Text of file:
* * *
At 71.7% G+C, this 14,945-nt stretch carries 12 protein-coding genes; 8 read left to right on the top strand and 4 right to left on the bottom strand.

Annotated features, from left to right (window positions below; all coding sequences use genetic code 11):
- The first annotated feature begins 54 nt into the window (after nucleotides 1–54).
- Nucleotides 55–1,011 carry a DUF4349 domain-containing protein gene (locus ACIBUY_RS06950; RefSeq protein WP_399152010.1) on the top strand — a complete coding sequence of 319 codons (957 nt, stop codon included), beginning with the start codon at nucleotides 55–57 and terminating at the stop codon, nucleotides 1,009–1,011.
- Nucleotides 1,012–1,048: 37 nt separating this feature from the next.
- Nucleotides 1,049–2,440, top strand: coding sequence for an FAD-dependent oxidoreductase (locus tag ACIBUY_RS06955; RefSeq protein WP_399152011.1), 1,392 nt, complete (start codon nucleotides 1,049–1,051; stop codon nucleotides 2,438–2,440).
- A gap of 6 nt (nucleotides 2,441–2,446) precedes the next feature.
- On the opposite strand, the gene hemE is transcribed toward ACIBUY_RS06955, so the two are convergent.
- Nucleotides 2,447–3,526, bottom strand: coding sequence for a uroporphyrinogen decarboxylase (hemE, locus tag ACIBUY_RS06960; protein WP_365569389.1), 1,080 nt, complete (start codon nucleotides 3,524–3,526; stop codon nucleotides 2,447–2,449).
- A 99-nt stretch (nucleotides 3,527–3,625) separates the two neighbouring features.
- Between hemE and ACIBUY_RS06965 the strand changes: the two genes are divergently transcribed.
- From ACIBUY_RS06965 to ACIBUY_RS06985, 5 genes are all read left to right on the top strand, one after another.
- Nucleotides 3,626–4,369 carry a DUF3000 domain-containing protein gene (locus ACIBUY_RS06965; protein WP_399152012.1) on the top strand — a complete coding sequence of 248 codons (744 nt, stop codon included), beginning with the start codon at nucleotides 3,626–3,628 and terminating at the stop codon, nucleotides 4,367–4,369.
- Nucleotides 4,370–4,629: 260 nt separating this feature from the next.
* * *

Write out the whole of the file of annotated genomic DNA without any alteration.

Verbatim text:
At 71.7% G+C, this 14,945-nt stretch carries 12 protein-coding genes; 8 read left to right on the top strand and 4 right to left on the bottom strand.

Annotated features, from left to right (window positions below; all coding sequences use genetic code 11):
- The first annotated feature begins 54 nt into the window (after nucleotides 1–54).
- Nucleotides 55–1,011 carry a DUF4349 domain-containing protein gene (locus ACIBUY_RS06950; RefSeq protein WP_399152010.1) on the top strand — a complete coding sequence of 319 codons (957 nt, stop codon included), beginning with the start codon at nucleotides 55–57 and terminating at the stop codon, nucleotides 1,009–1,011.
- Nucleotides 1,012–1,048: 37 nt separating this feature from the next.
- Nucleotides 1,049–2,440, top strand: coding sequence for an FAD-dependent oxidoreductase (locus tag ACIBUY_RS06955; RefSeq protein WP_399152011.1), 1,392 nt, complete (start codon nucleotides 1,049–1,051; stop codon nucleotides 2,438–2,440).
- A gap of 6 nt (nucleotides 2,441–2,446) precedes the next feature.
- On the opposite strand, the gene hemE is transcribed toward ACIBUY_RS06955, so the two are convergent.
- Nucleotides 2,447–3,526, bottom strand: coding sequence for a uroporphyrinogen decarboxylase (hemE, locus tag ACIBUY_RS06960; protein WP_365569389.1), 1,080 nt, complete (start codon nucleotides 3,524–3,526; stop codon nucleotides 2,447–2,449).
- A 99-nt stretch (nucleotides 3,527–3,625) separates the two neighbouring features.
- Between hemE and ACIBUY_RS06965 the strand changes: the two genes are divergently transcribed.
- From ACIBUY_RS06965 to ACIBUY_RS06985, 5 genes are all read left to right on the top strand, one after another.
- Nucleotides 3,626–4,369 carry a DUF3000 domain-containing protein gene (locus ACIBUY_RS06965; protein WP_399152012.1) on the top strand — a complete coding sequence of 248 codons (744 nt, stop codon included), beginning with the start codon at nucleotides 3,626–3,628 and terminating at the stop codon, nucleotides 4,367–4,369.
- Nucleotides 4,370–4,629: 260 nt separating this feature from the next.